Jul 2, 2008 (CIDRAP News) – The US Food and Drug Administration (FDA) today released a 6-month status report on its progress in implementing a food safety plan launched in November in response to high-profile contamination incidents involving domestic and imported foods over the past few years. The agency has conducted “incident command system” training courses and has developed a farm investigation course, which was held in February, for federal, state, and international investigators. FDA food protection plan 6-month summary See also: “Implementing the strategic approaches outlined in the plan is essential if we are to enhance our ability to respond and intervene in foodborne outbreaks,” said FDA Commissioner Andrew von Eschenbach, MD, in a press release today. “But there is much more that needs to be done. We are hopeful that Congress will support these efforts by providing the proposed new authorities that we requested in the Food Protection Plan.” Also, the FDA is seeking feedback on a variety of food safety proposals, including outreach activities and pet-food labeling and safety standards. Other prevention areas the FDA plans to address include modifying food safety guidelines for leafy greens and melons, updating Good Agricultural Practices, issuing a final rule on Salmonella enteritidis contamination of shell eggs, and modernizing Good Manufacturing Practices for human food. In 2007, the FDA launched a Tomato Safety Initiative to explore problems associated with Salmonella contamination in tomatoes. The agency said it has completed its review of growing areas in Virginia and central Florida and is now analyzing the information so that it can report its findings. The agency plans to hire and train at least 161 new full-time food inspectors. Also, it is seeking feedback on a plan to allow third-party certification programs to ensure that imported food meets FDA requirements. Nov 6, 2007, CIDRAP News story “US food safety plan calls for mandatory recall power” The agency said it has made progress with China and Vietnam on food and import safety issues and has also reached out to India and Jordan. It has also met with a host of other countries on rapid response and other food safety issues. Among technical accomplishments, the FDA said it has developed an assay to gauge the stability of two bioterrorism agents in high-risk foods and has published a study on the microbiological load of bagged, ready-to-eat produce. Intervention initiativesThe FDA said it has beefed up inspections at a facility that produces low-acid canned foods (LACF), because of concerns about botulism. The measure resulted in a recall after inspectors found viable Clostridium botulinum spores. In view of the findings, the agency said it is considering targeting more LACF facilities.. Also, the FDA has asked states to apply for funding to establish rapid response teams. Six states will receive cooperative agreements for this purpose in 2008, and three more will receive them in the 2009 fiscal year. The 8-page report, available on the FDA’s Web site, covers a wide range of action items, from efforts to solicit stakeholder comments to research on how to assess produce contamination risks. Progress assessments are grouped under prevention, intervention, and response sections. In each category the FDA also lists steps it plans in the future. Jul 2 FDA press release Yesterday during the FDA’s update on the Salmonella outbreak investigation, David Acheson, MD, associate commissioner for foods, said many producers and distributors still use paper records, which have slowed the trace-back investigation. He told reporters that electronic records would enhance traceability. Some lawmakers have charged that the FDA has been too slow in implementing the food safety plan. For their part, FDA officials have said Congress has failed to grant the FDA authorities it has requested in the plan, such as the ability to require food recalls. Based on President Bush’s proposed 2009 budget, the FDA said it would conduct 327 more state contract food inspections than were completed this year and that its regulatory affairs office will conduct an additional 20,000 food import field exams. The status report comes as the FDA is fielding criticism over its handling of the investigation of a massive Salmonella outbreak thought to be linked to fresh tomatoes or some other ingredient commonly served in combination with tomatoes. When the FDA released its food protection plan in November, it emphasized that the strategy reflects a risk-based approach to improving safety. The new report says the FDA has established a risk-based steering committee to ensure that the plan adheres to that approach. Ramping up response capacityAcknowledging that better trace-back capabilities are needed to speed responses to foodborne illness outbreaks, the FDA said it has initiated discussions with industry and other stakeholders on current traceability models and how to identify beset practices for the process. “There have been changes in both the food industry and in the science of food safety that indicate a need for modernization,” the report says. Prevention plans move forwardThe FDA said it is working with state and local partners to develop a strategy for implementing the food safety plan and that a 50-state meeting will be held in St Louis from Aug 12 to 14 to collaborate and plan future food safety initiatives. On the technical front, the FDA said it has developed a rapid detection system, using flow cytometry, to identify Escherichia coli and Salmonella in food and that the system is already being used in poultry processing facilities. FDA microbiologists trained at the Centers for Disease Control and Prevention’s Salmonella reference laboratory on a new molecular method, purchased for many of the FDA’s labs, for rapidly identifying Salmonella strains. Jul 1 CIDRAP News story “FDA requests backup in hunt for Salmonella source”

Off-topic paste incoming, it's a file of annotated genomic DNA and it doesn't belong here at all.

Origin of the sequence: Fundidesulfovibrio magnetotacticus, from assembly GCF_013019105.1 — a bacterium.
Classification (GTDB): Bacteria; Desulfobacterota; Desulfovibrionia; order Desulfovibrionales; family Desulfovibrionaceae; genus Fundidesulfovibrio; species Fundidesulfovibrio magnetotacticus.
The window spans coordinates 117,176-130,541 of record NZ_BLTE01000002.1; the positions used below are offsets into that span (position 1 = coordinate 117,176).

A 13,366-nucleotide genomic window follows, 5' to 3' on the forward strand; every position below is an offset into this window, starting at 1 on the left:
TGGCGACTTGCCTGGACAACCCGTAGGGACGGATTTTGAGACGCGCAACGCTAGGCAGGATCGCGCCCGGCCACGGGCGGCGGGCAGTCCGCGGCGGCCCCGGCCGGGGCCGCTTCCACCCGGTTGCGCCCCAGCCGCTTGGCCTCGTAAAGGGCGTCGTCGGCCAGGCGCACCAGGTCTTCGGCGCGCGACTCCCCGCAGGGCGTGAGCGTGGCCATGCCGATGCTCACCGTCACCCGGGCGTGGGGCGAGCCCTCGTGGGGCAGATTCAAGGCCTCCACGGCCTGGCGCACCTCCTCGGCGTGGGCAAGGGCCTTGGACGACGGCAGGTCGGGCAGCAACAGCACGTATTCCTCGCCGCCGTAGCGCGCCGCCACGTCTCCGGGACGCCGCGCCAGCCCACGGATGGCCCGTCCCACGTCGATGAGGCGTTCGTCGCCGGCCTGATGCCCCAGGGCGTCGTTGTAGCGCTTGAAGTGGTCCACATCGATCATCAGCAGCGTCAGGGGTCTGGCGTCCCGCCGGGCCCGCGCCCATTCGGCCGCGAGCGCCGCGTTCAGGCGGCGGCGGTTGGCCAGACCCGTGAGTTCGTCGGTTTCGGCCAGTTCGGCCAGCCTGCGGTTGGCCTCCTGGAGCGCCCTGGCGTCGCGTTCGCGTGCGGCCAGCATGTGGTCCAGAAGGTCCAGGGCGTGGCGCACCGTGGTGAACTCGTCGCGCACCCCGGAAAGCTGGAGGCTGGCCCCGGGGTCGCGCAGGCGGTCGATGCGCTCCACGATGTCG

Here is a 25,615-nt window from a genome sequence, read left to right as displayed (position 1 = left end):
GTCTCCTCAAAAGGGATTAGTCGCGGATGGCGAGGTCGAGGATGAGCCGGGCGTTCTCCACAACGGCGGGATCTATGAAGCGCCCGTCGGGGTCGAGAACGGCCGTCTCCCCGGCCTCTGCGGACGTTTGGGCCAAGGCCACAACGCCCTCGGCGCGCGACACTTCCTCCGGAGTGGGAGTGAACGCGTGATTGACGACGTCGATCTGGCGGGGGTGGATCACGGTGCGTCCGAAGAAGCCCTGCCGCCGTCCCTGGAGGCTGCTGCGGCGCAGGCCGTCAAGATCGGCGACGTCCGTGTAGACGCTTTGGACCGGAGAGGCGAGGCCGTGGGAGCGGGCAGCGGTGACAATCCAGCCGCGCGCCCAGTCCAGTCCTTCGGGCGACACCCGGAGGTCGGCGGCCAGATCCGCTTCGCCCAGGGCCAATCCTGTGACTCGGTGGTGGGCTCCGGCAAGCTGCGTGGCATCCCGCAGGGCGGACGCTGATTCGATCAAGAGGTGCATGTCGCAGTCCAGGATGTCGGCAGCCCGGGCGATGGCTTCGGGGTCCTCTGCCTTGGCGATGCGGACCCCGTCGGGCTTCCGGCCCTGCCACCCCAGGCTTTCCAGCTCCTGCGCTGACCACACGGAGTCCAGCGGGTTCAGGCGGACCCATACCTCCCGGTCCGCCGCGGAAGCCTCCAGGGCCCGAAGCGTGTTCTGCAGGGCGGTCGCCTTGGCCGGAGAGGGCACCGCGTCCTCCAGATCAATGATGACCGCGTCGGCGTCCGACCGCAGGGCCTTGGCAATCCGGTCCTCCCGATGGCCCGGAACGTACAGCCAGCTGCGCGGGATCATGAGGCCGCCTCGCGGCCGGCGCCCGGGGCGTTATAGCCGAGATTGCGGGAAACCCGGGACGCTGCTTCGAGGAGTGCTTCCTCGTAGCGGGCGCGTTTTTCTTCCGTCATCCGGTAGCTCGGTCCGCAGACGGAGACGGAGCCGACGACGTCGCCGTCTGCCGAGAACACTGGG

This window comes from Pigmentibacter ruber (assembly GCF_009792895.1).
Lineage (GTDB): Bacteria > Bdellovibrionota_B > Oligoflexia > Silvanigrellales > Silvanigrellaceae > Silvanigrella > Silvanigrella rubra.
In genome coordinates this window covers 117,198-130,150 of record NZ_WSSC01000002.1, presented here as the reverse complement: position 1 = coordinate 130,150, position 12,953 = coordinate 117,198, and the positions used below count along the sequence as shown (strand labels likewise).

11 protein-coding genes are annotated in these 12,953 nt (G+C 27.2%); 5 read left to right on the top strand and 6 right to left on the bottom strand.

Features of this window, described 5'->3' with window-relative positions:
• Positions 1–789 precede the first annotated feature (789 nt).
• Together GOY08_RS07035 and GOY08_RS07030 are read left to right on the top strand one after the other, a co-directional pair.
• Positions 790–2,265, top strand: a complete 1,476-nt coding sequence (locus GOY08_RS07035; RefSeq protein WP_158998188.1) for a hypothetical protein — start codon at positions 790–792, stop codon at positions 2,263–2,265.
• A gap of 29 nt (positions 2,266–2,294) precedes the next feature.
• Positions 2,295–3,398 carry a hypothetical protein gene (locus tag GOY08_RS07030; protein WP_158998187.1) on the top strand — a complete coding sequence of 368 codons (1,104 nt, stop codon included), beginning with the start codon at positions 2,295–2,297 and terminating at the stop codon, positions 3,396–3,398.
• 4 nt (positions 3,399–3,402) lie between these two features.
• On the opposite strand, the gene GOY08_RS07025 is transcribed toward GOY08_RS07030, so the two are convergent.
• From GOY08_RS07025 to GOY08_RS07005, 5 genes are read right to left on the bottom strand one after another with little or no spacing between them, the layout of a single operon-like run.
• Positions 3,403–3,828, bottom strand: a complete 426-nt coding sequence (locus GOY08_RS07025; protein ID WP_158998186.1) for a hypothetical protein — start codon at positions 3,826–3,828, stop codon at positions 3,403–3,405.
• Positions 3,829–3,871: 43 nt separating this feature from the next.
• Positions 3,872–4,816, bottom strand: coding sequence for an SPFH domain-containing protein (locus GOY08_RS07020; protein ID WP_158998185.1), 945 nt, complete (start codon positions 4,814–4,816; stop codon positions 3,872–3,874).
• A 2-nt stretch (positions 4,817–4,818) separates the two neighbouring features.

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Seattlepi.com 10 April 2013State Attorney General Bob Ferguson on Tuesday filed a consumer protection lawsuit against Arlene’s Flowers & Gifts, a Richland florist that refused to supply flowers to the same-sex marriage of a longtime customer. Ferguson said he sent a March 28 letter to owner Barronelle Stutzman asking her to reconsider and supply flowers to customer Robert Ingersoll. Through an attorney, Stutzman declined to change her position. “As Attorney General, it is my job to enforce the laws of the state of Washington,” said Ferguson. “Under the Consumer Protection Act, it is unlawful to discriminate against customers based on sexual orientation. If a business provides a product or service to opposite-sex couples for their weddings, then it must provide same sex couples the same product or service.” The lawsuit by Ferguson is bound to revive a warning raised by opponents of marriage equality in last fall’s Washington Voter’s Pamphlet statement against Referendum 74. Foes stated: “People who disagree with this new definition (of marriage) could find themselves facing sanctions, as has occurred elsewhere. Church groups have lost their tax exemptions. Small businesses were sued. Wedding professionals have been fined.”Last month, Stutzman told KEPR-TV in the Tri-Cities: “He (Ingersoll) said he decided to get married and before he got through I grabbed his hand and said, ‘I am sorry. I can’t do your wedding because of my relationship with Jesus Christ.’ We hugged each other and he left, and I assumed it was the end of the story.” Ingersoll and his partner, Curt Freed, were decade-long customers of Arlene’s Flowers & Gifts. They went online with the refusal and the story went viral. Stutzman refused to change her position, saying: “It’s a personal conviction. It’s not a matter of being right or wrong. It’s my belief.”http://blog.seattlepi.com/seattlepolitics/2013/04/09/ag-sues-florist-who-refused-flowers-to-gay-wedding/